First Disaster Alert Center Established in Tanzania

First Disaster Alert Center Established in Tanzania
First Disaster Alert Center Established in Tanzania
Written by Harry Johnson

Extensive study conducted by UNDRR has revealed that states with advanced multi-hazard early warning systems witness significantly lower disaster mortality rates compared to those without or with weak systems.

The Africa Multi-Hazard Early Warning and Early Action System (AMHEWAS) program, sponsored by the African Union, has established the Emergency Operation and Communication Center (EOCC) Situation Room in Dodoma, Tanzania. According to Jim J. Yonazi, Permanent Secretary in the Prime Minister’s Office for Policy, Parliament, and Coordination, this facility will greatly enhance Tanzania’s ability to forecast different kinds of disasters such as floods and droughts.

The United Nations Secretary-General’s Special Representative for Disaster Risk Reduction, emphasized the significance of the center’s inauguration. He highlighted that the analytical outputs generated by the situation room will play a crucial role in enhancing community preparedness and safeguarding lives and livelihoods.

Supporters of the EOCC Situation Room, such as the UN Office for Disaster Risk Reduction (UNDRR), also expressed their approval for the initiative. UNDRR provided two years of technical assistance for the center’s establishment. The collaboration involved the International Center for Environmental Monitoring CIMA Research Foundation and was financially supported by the Government of Italy through the Italian Agency for Development Cooperation (AICS).

The UNDRR Regional Office for Africa recently organized a training workshop aimed at equipping officials with the necessary skills to utilize an open-source system for real-time monitoring and forecasting of natural hazards. This system will play a crucial role in the situation room by issuing advisories, thereby enabling timely and effective early action.

Extensive study conducted by UNDRR has revealed that states with advanced multi-hazard early warning systems witness significantly lower disaster mortality rates compared to those without or with weak systems. In fact, an early warning period of just 24 hours has the potential to reduce damages resulting from disasters by 30%.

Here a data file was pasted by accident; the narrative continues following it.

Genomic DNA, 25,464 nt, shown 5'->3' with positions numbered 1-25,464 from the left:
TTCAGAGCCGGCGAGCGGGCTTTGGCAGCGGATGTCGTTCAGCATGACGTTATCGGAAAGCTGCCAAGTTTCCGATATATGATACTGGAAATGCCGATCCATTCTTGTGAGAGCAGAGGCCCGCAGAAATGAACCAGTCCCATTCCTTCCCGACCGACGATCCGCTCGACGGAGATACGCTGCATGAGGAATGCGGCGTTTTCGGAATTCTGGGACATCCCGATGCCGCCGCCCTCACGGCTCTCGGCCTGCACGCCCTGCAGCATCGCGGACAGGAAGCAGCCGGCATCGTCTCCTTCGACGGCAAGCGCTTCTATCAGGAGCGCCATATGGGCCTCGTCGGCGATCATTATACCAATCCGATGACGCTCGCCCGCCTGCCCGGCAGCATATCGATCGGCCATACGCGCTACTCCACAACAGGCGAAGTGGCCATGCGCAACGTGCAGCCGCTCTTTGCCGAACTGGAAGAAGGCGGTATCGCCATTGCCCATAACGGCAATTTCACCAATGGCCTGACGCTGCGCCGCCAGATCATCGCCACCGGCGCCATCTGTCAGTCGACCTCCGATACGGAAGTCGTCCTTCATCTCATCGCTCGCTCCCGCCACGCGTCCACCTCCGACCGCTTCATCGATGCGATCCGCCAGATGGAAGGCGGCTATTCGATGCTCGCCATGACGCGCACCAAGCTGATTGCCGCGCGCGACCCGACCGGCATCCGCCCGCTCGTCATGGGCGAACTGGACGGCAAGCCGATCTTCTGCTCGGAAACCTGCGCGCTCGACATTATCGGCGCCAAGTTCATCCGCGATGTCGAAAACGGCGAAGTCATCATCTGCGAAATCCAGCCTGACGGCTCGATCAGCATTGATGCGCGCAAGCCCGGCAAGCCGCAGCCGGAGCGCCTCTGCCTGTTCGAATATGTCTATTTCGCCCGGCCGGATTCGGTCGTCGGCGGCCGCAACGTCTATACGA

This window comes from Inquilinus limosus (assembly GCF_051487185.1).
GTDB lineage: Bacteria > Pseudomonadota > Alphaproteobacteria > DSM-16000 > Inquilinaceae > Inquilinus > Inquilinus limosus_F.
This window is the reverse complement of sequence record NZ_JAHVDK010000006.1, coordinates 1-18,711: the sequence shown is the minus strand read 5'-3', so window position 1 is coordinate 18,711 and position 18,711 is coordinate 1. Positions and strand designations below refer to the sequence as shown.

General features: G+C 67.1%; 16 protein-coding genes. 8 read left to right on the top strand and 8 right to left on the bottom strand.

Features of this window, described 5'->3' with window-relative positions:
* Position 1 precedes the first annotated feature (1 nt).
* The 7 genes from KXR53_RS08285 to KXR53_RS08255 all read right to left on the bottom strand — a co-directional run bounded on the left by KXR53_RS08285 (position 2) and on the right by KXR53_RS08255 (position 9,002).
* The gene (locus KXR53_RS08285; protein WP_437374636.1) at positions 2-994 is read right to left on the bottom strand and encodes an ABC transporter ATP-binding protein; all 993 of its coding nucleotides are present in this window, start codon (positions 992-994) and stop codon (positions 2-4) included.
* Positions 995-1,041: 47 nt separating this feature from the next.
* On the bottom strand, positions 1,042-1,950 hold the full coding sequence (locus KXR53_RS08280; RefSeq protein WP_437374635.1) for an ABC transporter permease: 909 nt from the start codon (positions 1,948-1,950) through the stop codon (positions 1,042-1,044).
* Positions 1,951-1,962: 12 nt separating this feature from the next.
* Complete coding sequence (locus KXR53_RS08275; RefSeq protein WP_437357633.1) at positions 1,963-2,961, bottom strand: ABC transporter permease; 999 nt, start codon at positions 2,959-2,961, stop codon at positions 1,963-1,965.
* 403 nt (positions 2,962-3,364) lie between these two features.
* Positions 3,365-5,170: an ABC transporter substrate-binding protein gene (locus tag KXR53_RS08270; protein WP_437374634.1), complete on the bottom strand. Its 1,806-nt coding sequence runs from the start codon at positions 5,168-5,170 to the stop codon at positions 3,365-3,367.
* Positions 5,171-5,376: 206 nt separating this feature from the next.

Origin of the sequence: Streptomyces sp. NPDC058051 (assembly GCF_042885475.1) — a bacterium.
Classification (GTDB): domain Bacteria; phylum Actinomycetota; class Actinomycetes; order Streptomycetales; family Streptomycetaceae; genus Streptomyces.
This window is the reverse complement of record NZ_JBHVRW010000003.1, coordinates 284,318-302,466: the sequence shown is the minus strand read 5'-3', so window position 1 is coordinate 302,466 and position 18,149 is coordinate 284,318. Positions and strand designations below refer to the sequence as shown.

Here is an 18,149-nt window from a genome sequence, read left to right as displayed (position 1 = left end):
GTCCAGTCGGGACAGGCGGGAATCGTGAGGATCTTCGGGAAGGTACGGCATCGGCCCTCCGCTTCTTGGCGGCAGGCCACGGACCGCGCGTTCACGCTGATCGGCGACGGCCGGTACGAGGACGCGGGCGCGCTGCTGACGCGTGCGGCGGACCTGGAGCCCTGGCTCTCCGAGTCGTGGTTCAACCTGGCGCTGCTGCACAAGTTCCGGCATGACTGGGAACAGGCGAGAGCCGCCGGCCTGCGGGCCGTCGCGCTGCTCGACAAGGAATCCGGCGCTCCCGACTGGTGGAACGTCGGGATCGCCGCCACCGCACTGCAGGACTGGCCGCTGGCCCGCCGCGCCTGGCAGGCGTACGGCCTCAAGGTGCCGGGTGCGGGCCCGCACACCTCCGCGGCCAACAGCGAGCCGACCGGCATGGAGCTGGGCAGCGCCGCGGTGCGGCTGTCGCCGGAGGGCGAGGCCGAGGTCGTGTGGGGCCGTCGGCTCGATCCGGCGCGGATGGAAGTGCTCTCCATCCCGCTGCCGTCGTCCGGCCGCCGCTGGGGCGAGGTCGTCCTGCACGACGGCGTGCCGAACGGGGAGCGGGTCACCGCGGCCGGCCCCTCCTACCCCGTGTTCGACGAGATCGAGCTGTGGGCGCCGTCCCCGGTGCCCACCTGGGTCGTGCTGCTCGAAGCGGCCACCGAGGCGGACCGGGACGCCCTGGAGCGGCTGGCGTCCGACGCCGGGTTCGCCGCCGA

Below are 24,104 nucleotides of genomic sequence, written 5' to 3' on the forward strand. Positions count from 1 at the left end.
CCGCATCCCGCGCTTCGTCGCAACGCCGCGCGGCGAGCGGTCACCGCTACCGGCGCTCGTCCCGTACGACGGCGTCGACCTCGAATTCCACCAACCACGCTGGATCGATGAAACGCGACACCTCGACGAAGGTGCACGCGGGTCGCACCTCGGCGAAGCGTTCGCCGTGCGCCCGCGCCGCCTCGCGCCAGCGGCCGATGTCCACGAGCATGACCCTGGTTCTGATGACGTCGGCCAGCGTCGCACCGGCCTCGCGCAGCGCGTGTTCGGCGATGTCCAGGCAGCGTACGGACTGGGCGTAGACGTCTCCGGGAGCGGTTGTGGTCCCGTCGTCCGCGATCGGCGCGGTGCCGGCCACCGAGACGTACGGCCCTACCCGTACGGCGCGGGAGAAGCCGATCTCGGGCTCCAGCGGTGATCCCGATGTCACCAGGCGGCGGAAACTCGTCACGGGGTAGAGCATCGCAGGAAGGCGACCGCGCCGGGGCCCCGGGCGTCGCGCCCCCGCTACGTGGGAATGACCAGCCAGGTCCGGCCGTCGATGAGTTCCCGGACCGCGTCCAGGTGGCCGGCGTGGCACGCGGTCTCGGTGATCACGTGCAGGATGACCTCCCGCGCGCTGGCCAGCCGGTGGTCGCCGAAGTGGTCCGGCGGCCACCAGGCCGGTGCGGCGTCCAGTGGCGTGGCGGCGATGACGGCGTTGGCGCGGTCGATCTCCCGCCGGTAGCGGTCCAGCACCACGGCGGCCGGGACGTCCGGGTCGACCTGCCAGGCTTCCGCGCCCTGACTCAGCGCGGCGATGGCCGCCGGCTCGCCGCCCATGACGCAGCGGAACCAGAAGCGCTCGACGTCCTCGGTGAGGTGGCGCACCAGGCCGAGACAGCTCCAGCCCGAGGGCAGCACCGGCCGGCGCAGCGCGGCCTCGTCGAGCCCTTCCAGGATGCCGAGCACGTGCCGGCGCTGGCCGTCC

Shockingly, UNDRR’s 2023 report on the Global Status of Multi-Hazard Early Warning Systems indicates that only 45% of African countries currently possess such systems.

Two years ago, the network’s initial centers were established. These included three situation rooms dedicated to forecasting, analyzing, monitoring, and responding to hydrometeorological risks. The regional center, the Intergovernmental Authority on Development (IGAD) Disaster Operation Centre, is located in Nairobi, Kenya. Additionally, two continental centers were set up: the Continental Situation Room in Addis Ababa, Ethiopia, and the Multi-Hazard Early Warning Advisory Center in Niamey, Niger.

In the meantime, Zimbabwe is preparing to launch its second satellite, ZimSat-2, in November. This satellite will be equipped with advanced sensors and imaging devices to support various applications, such as environmental hazard monitoring and drought management.

About the author

Harry Johnson

Harry Johnson has been the assignment editor for eTurboNews for mroe than 20 years. He lives in Honolulu, Hawaii, and is originally from Europe. He enjoys writing and covering the news.

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